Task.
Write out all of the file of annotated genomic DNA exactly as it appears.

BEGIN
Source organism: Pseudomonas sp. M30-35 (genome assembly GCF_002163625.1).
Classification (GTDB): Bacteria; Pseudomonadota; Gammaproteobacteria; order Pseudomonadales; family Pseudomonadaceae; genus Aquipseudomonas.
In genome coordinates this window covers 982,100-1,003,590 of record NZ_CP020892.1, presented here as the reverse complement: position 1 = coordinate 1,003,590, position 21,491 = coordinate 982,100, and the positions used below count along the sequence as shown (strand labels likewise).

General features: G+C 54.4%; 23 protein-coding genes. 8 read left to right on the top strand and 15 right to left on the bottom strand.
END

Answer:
Source organism: Pseudomonas sp. M30-35 (genome assembly GCF_002163625.1).
Classification (GTDB): Bacteria; Pseudomonadota; Gammaproteobacteria; order Pseudomonadales; family Pseudomonadaceae; genus Aquipseudomonas.
In genome coordinates this window covers 982,100-1,003,590 of record NZ_CP020892.1, presented here as the reverse complement: position 1 = coordinate 1,003,590, position 21,491 = coordinate 982,100, and the positions used below count along the sequence as shown (strand labels likewise).

General features: G+C 54.4%; 23 protein-coding genes. 8 read left to right on the top strand and 15 right to left on the bottom strand.